The Boyhood of Raleigh,
Sir John Everett Millais,
oil on canvas, 1870,
Tate Gallery, London.
A post following Agent Bransford's Dialogue Contest asked the question: What makes good dialogue?
The cumulative answer is that good dialogue reveals character, advances plot, expresses motivation and includes micro tension.
In other words, a dialogue scene has to work just as hard as any other scene. As one poster on the thread put it, a dialogue scene has to move the plot with the same alacrity as a fight scene.
Dialogue should be easy to read aloud -- which I interpret to mean, first and foremost, that one should be able to hear the words spoken, whether you move your lips when you read or not.
Don't overdo the bon mots -- which can come across as authorial intrusive, even if the character has a smart mouth. A conversation should not be an exclusive demonstration of an author's cleverness at repartee.
Someone mentioned sub-text, that what is not said in a scene is also an important factor to the conversation. Be aware of subtleties.
Many people prefer surrounding and supporting narrative/action to give context to speech and character interaction. No talking heads. Especially no talking heads for pages and pages. Keep a balance with other narrative elements. Dialogue scenes become tiresome if extended beyond attention span.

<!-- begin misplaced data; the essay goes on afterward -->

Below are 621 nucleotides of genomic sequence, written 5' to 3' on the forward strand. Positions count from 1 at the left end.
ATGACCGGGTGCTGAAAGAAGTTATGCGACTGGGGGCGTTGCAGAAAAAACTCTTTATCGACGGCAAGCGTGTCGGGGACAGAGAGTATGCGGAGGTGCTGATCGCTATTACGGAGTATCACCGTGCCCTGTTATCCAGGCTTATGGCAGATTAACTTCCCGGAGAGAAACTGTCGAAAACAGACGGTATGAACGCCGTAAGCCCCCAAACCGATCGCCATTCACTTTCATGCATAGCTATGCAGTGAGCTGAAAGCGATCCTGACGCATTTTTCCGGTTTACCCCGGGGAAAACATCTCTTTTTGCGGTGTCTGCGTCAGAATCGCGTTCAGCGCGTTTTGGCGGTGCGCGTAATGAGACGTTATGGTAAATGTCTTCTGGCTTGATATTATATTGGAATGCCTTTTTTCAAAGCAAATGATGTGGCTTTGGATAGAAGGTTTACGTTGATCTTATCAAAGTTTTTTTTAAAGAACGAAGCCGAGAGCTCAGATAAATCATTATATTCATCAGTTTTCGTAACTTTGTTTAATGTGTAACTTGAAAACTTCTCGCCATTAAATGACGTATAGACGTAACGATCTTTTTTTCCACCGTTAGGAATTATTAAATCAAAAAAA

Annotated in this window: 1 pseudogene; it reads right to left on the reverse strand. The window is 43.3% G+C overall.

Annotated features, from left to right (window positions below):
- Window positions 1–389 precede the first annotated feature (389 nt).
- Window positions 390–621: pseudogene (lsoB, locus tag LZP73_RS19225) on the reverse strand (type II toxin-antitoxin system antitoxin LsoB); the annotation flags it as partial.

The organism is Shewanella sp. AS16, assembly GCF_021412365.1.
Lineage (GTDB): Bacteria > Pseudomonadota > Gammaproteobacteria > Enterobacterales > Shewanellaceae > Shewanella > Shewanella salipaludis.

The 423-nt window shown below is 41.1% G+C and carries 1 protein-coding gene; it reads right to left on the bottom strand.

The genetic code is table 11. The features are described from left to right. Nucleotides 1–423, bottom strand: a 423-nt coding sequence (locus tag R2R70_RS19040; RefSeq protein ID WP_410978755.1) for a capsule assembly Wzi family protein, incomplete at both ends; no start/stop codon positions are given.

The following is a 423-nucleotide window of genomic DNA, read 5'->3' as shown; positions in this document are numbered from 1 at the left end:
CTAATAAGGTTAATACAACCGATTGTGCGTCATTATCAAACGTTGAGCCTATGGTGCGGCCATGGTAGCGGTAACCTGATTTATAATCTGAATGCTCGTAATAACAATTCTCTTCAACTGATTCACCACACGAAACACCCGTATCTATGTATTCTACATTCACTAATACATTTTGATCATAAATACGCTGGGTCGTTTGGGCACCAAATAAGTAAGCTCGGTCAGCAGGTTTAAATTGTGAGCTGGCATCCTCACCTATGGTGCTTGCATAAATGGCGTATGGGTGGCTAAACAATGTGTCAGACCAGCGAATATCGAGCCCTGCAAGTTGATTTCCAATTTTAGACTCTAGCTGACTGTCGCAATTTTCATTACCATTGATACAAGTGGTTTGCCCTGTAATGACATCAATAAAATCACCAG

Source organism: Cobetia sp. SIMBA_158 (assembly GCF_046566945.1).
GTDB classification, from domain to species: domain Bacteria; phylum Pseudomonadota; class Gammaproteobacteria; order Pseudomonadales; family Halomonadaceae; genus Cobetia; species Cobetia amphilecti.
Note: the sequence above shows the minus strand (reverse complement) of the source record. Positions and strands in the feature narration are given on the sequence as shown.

Emphasized also was the need to give the illusion of realistic speech without the slow boredom created by genuine reproduction. Like, you know. And it often may be effective to cut to the chase and eliminate the usual introductory conversational gambits employed in real life. Nice weather we're having.
And, of course, the use and mis-use of dialogue tags. Vary their placement to imitate natural pauses in conversation. Tags -- or their action equivalent -- need not be attached to every speech line, but are often necessary when more than two people are present and speaking.
I would suggest that tags could be repeated a few times at the beginning of a conversation whenever a new character is introduced, to assist the reader in becoming acclimatized to the character's speech patterns.
Each character's manner of speaking, their diction, indicates their background, their education, their cultural influences, even their moral values. For many writers, this individuality, these subtle distinctions of voice, proves to be the most difficult to re-create in dialogue.